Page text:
Researchers at MIT have built a system that displays an autonomous robot’s path planning options, as the bot considers its route. The system was designed in response to visitors of the school’s Aerospace Control Lab who often thought the robots were simply displaying random behaviors.
“Normally, a robot may make some decision, but you can’t quite tell what’s going on in its mind — why it’s choosing a particular path,” Ali-akbar Agha-mohammadi, a post doctoral student at MIT’s Aerospace Controls Lab. “But if you can see the robot’s plan projected on the ground, you can connect what it perceives with what it does to make sense of its actions.”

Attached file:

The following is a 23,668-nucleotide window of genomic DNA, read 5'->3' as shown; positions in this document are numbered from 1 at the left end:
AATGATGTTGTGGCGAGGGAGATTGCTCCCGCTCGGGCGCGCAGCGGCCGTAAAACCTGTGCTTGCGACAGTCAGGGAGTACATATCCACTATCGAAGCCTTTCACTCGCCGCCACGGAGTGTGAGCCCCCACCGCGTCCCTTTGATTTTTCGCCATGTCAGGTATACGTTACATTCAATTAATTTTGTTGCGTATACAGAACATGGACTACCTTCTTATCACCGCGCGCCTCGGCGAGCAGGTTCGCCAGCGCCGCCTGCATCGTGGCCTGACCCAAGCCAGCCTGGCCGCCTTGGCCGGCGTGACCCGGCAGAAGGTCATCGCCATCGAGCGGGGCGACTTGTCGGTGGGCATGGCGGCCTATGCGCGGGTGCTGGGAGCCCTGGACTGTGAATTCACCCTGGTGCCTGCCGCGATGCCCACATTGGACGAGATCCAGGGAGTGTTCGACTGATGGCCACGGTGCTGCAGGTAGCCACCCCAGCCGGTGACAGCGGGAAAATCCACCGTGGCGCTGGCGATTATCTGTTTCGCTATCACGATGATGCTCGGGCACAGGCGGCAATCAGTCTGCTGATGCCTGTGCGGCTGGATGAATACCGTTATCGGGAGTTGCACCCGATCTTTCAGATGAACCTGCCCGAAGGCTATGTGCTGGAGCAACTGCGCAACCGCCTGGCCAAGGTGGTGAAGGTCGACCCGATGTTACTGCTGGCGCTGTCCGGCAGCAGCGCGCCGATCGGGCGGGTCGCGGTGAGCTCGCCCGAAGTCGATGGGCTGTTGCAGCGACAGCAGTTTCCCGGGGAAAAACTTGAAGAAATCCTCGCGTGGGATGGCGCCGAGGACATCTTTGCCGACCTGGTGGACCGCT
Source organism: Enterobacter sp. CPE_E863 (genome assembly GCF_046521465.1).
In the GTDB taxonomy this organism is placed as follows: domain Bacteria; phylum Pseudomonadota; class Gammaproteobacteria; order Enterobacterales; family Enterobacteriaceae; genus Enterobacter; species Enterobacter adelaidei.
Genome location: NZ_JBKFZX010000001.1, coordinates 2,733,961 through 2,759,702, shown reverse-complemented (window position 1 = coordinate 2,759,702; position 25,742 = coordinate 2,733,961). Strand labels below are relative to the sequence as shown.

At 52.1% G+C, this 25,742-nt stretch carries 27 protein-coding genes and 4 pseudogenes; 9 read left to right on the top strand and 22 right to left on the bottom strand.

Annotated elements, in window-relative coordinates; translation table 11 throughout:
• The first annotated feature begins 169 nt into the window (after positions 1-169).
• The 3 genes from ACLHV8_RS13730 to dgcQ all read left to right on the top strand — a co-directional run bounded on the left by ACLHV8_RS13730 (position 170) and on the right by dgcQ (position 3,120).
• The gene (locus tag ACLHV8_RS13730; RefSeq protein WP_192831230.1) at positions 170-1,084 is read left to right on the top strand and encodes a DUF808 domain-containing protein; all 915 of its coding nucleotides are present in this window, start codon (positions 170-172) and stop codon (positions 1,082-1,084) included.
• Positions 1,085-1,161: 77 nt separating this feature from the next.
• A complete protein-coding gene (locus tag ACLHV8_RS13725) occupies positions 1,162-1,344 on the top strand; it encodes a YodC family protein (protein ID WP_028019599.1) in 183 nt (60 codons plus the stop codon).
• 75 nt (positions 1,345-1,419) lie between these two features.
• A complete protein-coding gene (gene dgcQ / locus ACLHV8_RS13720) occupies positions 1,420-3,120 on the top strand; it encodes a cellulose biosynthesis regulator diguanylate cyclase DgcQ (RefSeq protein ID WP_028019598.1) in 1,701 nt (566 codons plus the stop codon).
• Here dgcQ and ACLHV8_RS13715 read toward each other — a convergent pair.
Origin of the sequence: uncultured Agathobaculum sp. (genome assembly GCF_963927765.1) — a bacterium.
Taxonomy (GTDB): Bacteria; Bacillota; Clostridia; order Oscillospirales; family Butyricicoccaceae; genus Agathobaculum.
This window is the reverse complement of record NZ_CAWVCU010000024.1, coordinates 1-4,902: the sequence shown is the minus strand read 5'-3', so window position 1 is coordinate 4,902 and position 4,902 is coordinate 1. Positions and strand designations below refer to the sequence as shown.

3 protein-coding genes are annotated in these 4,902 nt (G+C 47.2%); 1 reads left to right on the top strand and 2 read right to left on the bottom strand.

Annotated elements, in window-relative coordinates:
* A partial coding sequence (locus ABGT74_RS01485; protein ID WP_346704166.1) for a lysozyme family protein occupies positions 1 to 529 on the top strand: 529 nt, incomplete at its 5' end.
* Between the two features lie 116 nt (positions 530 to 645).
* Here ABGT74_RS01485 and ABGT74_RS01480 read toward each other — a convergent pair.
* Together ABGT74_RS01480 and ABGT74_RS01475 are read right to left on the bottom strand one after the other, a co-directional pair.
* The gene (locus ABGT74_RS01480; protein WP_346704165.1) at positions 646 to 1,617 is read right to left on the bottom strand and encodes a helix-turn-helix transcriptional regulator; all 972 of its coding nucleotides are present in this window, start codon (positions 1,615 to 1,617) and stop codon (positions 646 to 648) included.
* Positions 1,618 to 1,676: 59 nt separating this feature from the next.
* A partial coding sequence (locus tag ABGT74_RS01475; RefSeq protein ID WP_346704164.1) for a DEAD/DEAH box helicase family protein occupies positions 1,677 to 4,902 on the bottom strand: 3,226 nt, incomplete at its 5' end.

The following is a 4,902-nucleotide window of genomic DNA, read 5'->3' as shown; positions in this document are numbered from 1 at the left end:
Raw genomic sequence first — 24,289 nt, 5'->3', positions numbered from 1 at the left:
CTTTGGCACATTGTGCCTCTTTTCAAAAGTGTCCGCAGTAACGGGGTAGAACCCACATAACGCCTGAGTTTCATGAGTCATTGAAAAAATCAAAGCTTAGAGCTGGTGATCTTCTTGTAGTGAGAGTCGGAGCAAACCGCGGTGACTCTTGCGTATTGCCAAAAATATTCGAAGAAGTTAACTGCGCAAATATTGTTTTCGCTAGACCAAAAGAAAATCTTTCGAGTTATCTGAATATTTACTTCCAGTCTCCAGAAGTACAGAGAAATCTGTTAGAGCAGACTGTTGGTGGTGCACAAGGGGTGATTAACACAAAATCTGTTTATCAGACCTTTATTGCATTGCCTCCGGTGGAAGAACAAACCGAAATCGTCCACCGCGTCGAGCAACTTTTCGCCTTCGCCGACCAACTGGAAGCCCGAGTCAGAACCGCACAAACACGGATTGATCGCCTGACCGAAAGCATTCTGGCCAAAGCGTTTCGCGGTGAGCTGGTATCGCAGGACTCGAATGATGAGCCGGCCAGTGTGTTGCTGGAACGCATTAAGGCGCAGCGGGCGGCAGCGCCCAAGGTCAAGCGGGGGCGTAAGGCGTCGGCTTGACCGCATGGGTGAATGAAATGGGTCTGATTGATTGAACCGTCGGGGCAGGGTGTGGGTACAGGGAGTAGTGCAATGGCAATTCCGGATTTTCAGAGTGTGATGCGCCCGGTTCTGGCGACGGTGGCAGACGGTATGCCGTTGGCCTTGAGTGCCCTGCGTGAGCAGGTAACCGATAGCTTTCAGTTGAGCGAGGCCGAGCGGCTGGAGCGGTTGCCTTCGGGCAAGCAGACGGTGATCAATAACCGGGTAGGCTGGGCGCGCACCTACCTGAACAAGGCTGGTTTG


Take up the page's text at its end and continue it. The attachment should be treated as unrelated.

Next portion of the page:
To create the system, the researchers mounted 18 motion-capture cameras to the ceiling. Sensors were added to real robots so they could be easily tracked. Software was also created to display the trajectory of each robot, as well as the possible paths the primary robot of interest might take. The projections appear on the ground, as the robots roll or fly through the scene.
“As designers, when we can compare the robot’s perceptions with how it acts, we can find bugs in our code much faster,” Agha-mohammadi says. “For example, if we fly a quadrotor, and see something go wrong in its mind, we can terminate the code before it hits the wall, or breaks.”
The researchers hope their system will one day be used by companies to test their algorithms, before they are let loose in the real world.